The second study in the same rat stroke model (see methods section), using BAPTA-AM, as well as 5,5'-F2 BAPTA-AM and 4,4'-F2 BAPTA-AM encompassed a total of 38 rats and 5 groups (7-8 rats per group). BAPTA and its derivatives 4,4'and 5,5'difluoro BAPTA were infused over fifty minutes into rats at a dosage of 18 mg per kg and 0.5 cc's of DMSO. To test whether infarctions produced in rats receiving DMSO alone were larger than usual, we added a group which received 0.5 ccs of saline, as a second control. FIG. 8 shows that rats treated with BAPTA-AM or its two derivatives had sustained substantially lower infarction volumes than either the DMSO or saline controls. The reduction in volume of infarction. stand from 50 percent with 4,4' and 5,5' difluoro BAPTA to 55 percent with BAPTA-AM alone, as compared with the DMSO alone groups. The results were statistically significant at p<0.05 for 4,4'F2 BAPTA-AM and p<0.005 for BAPTA-AM and 5,5'F2 BAPTA-AM.
We have further confirmed that the relationships observed between Ca2+ buffering capacity and neuronal survival observed in the above tissue culture experiments (FIG. 4B) are reproduced in vivo. The importance of this lies in the fact that since equivalent neuroprotection is achieved with Ca2+ buffers with low Ca2+ affinity (high Kd), these agents are less likely to interfere with the normal functioning of neurons.
A solution of dimethylsulphoxide containing 1% w/v of BAPTA-AM was prepared by the dissolution of BAPTA-AM in dimethylsulphoxide solvent.
While the invention has been described in detail and with reference to specific embodiments thereof, it will be apparent to one skilled in the art that various changes and modifications can be made therein without departing from the spirit and scope of the invention.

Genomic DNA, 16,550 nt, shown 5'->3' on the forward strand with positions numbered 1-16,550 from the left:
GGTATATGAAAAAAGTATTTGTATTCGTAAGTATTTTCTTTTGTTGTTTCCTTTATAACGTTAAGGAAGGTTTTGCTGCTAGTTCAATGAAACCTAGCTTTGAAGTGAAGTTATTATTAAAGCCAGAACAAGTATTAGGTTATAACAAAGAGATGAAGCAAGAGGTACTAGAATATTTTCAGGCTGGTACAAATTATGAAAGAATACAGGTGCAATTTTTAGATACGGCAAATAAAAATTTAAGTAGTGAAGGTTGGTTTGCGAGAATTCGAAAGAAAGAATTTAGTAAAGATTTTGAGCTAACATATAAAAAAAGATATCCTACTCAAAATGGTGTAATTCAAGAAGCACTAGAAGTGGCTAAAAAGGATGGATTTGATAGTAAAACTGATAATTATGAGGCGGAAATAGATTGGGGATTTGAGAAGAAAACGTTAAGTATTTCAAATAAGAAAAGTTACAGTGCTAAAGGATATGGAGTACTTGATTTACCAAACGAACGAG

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|International Classification||A61K31/445, A61P25/00, A61P9/10, A61K31/22, A61P3/00, A61K31/335, A61K31/40, A61K31/19, A61K31/352, A61K45/00, C07D335/12, A61K31/38, A61K31/00, A61K31/35, A61P3/14, A61K31/382, A61P25/08, A61K31/34, C07D311/80, C07D339/08, A61P43/00, A61K31/195|
|Cooperative Classification||A61K31/40, A61K31/22, A61K31/19, A61K31/34, A61K31/335, A61K31/35, A61K31/00, A61K31/445, A61K31/38|
|European Classification||A61K31/40, A61K31/19, A61K31/38, A61K31/34, A61K31/35, A61K31/335, A61K31/00, A61K31/22, A61K31/445|
|Oct 20, 1992||AS||Assignment|
Owner name: TORONTO NEUROPROTECTION GROUP, CANADA
Free format text: ASSIGNMENT OF ASSIGNORS INTEREST.;ASSIGNORS:CHARLTON, MILTON P.;TYMIANSKI, MICHAEL;REEL/FRAME:006304/0044
Effective date: 19921016
|Jul 12, 2003||FPAY||Fee payment|
Year of fee payment: 4
|Jul 6, 2007||FPAY||Fee payment|
Year of fee payment: 8
|Aug 22, 2011||REMI||Maintenance fee reminder mailed|
|Jan 18, 2012||LAPS||Lapse for failure to pay maintenance fees|
|Mar 6, 2012||FP||Expired due to failure to pay maintenance fee|
Effective date: 20120118